Niels Diffrient loved many things, from airplanes to ice dancing. He loved his three children and his wife Helena Hernmarck, the internationally known tapestry artist. Encircling those close attachments was his abiding love for people. Human beings were the ultimate subject of Niels Diffrient’s world-changing career. Calling himself an “ombudsman between the user and his circumstance,” he believed that product design should start with human needs and human experience and end with aesthetic considerations.
As a teenager he loved to draw. In his autobiography Confessions of a Generalist (2012), Diffrient remembered drawing a giant airplane on the back of an abandoned roll of wallpaper, rescued from the trash by his father. (How Cooper-Hewitt would love to have that drawing now!) It was the 1930s. Resources were short, but ideas were big. Unknown to the young Niels Diffrient, the new field of industrial design was taking shape at that same moment in the hands of Raymond Loewy, Walter Dorwin Teague, and Henry Dreyfuss. In 1955, Diffrient went to work for Dreyfuss in Los Angeles, after studying design at Cranbrook Academy of Art and collaborating with the young Eero Saarinen.
At the Dreyfuss office, Diffrient helped found the new methodology of human factors, commonly known as ergonomics. Designers use human factors to create products that fit the needs of people. At the Dreyfuss office, Diffrient led the creation of such legendary products as the Princess phone, the Polaroid SX-70 camera, and John Deere’s adjustable tractor seats. These innovative products took into account human psychology and physiology—Diffrient looked at the science of how people work in order to create products that work for people.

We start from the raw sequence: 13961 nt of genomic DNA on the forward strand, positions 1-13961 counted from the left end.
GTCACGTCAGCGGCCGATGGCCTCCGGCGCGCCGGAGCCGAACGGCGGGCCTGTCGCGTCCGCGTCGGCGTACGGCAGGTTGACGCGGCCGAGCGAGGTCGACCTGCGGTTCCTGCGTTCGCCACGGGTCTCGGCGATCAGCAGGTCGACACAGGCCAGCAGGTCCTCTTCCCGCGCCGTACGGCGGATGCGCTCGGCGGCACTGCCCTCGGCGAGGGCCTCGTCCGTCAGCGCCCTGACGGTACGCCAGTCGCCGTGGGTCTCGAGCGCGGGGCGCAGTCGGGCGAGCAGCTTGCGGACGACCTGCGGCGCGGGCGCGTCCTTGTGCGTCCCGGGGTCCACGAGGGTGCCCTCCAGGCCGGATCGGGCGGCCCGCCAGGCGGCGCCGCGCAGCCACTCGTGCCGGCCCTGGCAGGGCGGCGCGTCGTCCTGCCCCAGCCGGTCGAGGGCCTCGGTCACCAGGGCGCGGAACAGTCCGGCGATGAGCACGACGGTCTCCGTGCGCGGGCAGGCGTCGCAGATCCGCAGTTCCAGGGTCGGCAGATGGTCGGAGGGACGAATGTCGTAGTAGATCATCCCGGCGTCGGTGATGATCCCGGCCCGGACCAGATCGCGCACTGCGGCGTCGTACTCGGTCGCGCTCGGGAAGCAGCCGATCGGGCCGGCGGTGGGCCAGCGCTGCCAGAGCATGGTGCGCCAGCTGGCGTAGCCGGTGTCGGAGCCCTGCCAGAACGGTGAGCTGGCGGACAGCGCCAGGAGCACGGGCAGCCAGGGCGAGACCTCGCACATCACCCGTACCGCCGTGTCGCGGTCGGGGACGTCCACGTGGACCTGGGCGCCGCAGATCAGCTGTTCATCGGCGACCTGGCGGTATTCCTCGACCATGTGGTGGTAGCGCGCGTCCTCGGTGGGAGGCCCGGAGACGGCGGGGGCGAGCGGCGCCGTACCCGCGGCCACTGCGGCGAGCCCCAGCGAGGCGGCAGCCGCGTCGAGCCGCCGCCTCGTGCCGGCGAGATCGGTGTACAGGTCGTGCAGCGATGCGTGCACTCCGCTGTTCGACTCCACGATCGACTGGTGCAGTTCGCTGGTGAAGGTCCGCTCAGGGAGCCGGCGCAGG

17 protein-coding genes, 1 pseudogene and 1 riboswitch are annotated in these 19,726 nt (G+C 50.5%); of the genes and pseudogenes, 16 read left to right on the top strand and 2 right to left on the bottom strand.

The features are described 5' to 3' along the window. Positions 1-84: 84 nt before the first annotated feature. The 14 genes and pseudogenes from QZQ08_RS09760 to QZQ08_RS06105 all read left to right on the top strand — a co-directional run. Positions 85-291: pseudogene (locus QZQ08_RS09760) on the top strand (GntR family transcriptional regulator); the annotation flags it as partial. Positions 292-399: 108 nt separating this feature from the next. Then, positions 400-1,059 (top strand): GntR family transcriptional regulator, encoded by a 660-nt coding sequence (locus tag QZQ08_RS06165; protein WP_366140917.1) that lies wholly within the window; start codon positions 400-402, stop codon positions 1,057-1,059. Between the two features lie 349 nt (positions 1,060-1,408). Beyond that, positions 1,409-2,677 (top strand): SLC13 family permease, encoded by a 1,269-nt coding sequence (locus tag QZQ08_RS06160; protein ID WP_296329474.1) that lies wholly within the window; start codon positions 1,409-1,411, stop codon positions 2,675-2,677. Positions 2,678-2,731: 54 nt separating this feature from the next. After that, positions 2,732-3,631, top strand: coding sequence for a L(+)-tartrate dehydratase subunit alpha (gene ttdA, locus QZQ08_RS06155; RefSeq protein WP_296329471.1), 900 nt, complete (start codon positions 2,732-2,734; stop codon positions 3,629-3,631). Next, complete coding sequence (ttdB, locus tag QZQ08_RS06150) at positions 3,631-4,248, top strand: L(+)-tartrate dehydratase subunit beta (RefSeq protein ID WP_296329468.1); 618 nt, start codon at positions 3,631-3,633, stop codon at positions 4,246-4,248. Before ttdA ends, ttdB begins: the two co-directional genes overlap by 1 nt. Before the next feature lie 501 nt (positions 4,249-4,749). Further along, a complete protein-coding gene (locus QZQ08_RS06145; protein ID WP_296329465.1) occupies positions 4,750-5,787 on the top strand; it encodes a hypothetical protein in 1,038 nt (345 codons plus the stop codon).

Henry Dreyfuss compiled the firm’s groundbreaking human factors research in the 1960 publication The Measure of Man, featuring iconic drawings of “Joe and Josephine” by Alvin Tilley. Continuing to study human factors in depth, Diffrient co-authored the Humanscale series of books and tools beginning in 1974 (MIT Press). These essential documents allow designers of products and environments to account for a broad range of human dimensions.
Design historian Russell Flinchum, who organized Cooper-Hewitt’s definitive exhibition on Henry Dreyfuss in 1997, recalls, “Niels didn’t merely want to fill his boss’s shoes, but wanted to define his own role in his own terms. Devoid of bombast, he showed a quiet patience in explaining complex issues to designers and laymen alike.” Diffrient made his greatest contributions after becoming an independent designer in 1980.
The product that attracted Diffrient’s keenest attention in the second phase of his career was the office chair. A series of chairs for Humanscale created new ways to interact with task furniture. Instead of fussing with complex knobs and levers in search of a proper fit, people could now sit in a chair that responded to their own weight, adjusting spontaneously. (As Diffrient enjoyed pointing out, most people don’t bother to adjust their chairs anyway.) Cooper-Hewitt’s permanent collection includes Humanscale’s Liberty Task Chair (2007); its all-mesh back, tailored from three panels of non-stretch fabric, provides three-dimensional support for the spine. Diffrient also designed chairs for Knoll International and other manufacturers. His inventive is revealed in nearly sixty patents in the area of furniture design and mechanics. Caroline Baumann, Director of Cooper-Hewitt, National Design Museum, commented “Amongst his countless design accomplishments from the Polaroid camera to submarines, Niels rethought the most basic component of office life. He improved people’s lives through the power of his designs, adding to their health, well-being and comfort. He was also a beautiful, curious human being himself, celebrating people and design at every occasion.”
Cooper-Hewitt was proud to honor Niels Diffrient with the National Design Award for Product Design in 2002. All of us mourn the loss of this great designer, colleague, and friend. We will remember him with fondness and admiration.